A self-aligned process according to the invention comprises using the base ohmic contact material (e.g., metal) as an etch mask for fabrication of the emitter contact openings in the underlying overgrown base layer. In this manner, the openings etched in the overgrown base layer will be aligned with the openings formed in the base ohmic contact layer. A device made using this technique is illustrated in FIG. 3.

FIG. 3 shows the cross section of a portion of a silicon carbide bipolar junction transistor according to a second embodiment of the invention wherein a base contact layer 36 is formed on overgrown base layer 18. As can be seen from FIG. 3, base contact layer 36 is formed on bottom and sidewall surfaces of trench 20 as well as on upper surfaces of emitter regions. The base contact layer 36 is typically a metal (e.g., titanium) layer. The base contact layer 36 can be applied by any metallization technique known in the art. According to a preferred embodiment of the invention, base contact layer is applied by sputtering.

After forming base contact layer 36, emitter contact openings 22 are provided in both base contact layer 36 and overgrown base layer 18 on the upper surfaces of emitter regions 16. Emitter contact openings 22 can be formed by first forming openings in base contact layer 36 on the upper surfaces of base contact regions 16 to expose the underlying overgrown base layer 18. The base contact layer 36 having emitter contact openings formed therein can then be used as a mask to form openings in overgrown base layer 18. This process is described in detail below with reference to FIG. 7. Emitter contact openings 22 can be formed in base contact layer 36 by any conventional technique including an etching process (e.g., dry or wet etch) or by a lift-off technique. The portion of the overgrown base contact layer 36 remaining after formation of emitter contact openings 22 can then be used as a base contact for the bipolar junction transistor. After formation of emitter contact openings 22, emitter contacts 24 can be disposed in emitter contact openings 22 in contact with emitter material from raised emitter regions 16.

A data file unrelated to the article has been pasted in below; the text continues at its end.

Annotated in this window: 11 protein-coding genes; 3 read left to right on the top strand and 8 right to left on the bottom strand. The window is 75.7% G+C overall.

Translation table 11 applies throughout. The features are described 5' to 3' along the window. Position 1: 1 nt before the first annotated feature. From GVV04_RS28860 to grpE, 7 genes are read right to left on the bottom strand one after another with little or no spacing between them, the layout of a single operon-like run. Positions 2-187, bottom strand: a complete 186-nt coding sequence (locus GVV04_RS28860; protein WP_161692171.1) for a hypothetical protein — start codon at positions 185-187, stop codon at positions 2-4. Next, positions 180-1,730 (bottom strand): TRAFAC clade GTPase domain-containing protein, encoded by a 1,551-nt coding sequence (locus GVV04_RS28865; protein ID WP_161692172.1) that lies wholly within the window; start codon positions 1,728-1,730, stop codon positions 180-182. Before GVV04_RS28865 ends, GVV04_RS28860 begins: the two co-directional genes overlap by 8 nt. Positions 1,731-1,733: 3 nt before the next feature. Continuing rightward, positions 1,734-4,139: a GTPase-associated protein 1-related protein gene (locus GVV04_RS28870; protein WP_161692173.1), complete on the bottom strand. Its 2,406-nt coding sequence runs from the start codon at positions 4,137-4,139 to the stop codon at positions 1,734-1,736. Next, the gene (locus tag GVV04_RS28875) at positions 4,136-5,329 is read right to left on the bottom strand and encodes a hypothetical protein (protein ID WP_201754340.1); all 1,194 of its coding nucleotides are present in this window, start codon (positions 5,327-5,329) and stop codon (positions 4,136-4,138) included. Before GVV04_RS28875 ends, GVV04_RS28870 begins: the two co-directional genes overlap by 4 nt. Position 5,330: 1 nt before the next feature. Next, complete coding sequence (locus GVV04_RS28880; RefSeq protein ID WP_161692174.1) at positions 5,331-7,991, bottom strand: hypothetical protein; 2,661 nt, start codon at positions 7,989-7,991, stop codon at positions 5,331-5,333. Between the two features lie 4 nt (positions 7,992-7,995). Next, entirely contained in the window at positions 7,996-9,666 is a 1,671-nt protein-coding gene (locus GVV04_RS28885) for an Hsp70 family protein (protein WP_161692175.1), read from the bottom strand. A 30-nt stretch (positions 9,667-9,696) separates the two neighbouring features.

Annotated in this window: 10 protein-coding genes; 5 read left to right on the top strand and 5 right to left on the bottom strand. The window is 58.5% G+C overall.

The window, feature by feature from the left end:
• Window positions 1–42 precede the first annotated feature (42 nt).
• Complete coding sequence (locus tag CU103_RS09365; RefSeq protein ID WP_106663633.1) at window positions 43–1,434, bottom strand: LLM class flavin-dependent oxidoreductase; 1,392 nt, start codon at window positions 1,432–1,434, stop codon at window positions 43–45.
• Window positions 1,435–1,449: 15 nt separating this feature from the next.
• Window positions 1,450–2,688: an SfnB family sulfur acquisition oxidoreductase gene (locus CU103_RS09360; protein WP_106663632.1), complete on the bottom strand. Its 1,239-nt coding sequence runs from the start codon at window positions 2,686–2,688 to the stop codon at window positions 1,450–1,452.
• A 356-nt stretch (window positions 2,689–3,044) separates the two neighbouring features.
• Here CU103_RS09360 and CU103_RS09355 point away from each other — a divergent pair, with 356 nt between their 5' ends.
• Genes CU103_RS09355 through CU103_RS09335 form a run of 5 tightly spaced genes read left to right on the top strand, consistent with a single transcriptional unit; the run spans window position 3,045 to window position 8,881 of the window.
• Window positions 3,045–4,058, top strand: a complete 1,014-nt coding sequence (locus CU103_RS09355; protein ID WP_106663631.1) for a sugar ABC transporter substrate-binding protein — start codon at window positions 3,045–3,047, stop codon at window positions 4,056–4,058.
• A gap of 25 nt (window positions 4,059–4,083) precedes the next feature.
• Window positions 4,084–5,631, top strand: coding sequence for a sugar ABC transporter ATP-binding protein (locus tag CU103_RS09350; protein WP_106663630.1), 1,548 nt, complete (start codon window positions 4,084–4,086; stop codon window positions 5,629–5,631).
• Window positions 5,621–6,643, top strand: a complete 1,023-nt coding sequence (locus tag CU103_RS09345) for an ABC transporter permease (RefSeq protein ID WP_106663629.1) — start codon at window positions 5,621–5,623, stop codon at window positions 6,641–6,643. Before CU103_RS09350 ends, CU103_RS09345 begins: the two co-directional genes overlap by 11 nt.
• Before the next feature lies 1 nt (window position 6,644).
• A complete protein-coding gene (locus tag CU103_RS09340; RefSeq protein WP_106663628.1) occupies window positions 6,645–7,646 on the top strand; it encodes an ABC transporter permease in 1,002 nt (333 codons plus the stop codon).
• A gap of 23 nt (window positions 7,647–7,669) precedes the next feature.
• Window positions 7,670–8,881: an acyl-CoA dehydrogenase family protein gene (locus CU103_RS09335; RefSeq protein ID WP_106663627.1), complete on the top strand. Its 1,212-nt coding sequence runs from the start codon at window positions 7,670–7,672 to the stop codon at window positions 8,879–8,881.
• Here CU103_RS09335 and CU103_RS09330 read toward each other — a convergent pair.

As set forth above, the base contact layer can be deposited on the overgrown base layer and etched to form openings for the emitter contacts. The etched base contact layer can then be used as an etch mask for making openings in the overgrown base layer. As can be seen in FIG. 3, by using this technique the openings for the emitter contacts in the overgrown base layer are self-aligned with emitter contact openings formed in the overlying base contact layer.

FIG. 4 shows a cross-section of a multi-finger SiC bipolar junction transistor according to the invention. As shown in FIG. 4, bipolar junction transistor 40 comprises three raised emitter regions 16 separated and defined by trenches 20. Emitter contact openings 22 are shown formed on the upper surface of emitter regions 16 in overgrown base contact layer 36 and in underlying overgrown base layer 18. Emitter contacts 24 are also shown formed in emitter contact openings 22. Guard rings 42 are shown formed at the edge of transistor 40.

According to an embodiment of the invention, guard rings 42, which are formed in overgrown base contact layer 36 and in underlying overgrown base layer 18, can be formed simultaneously with emitter contact openings 22. In particular, both emitter contact openings 22 and guard rings 42 can be etched or otherwise formed in overgrown base contact layer 36 in a first step and the base contact layer can then be used as a mask to form openings in the underlying overgrown base contact layer 18.

After formation of the emitter contact openings, emitter and/or base contacts can be deposited in contact openings (e.g., emitter contact openings or trenches). The emitter contacts can be deposited in the openings using a conventional lithography process to space the edges of the contacts from the side-walls of the openings.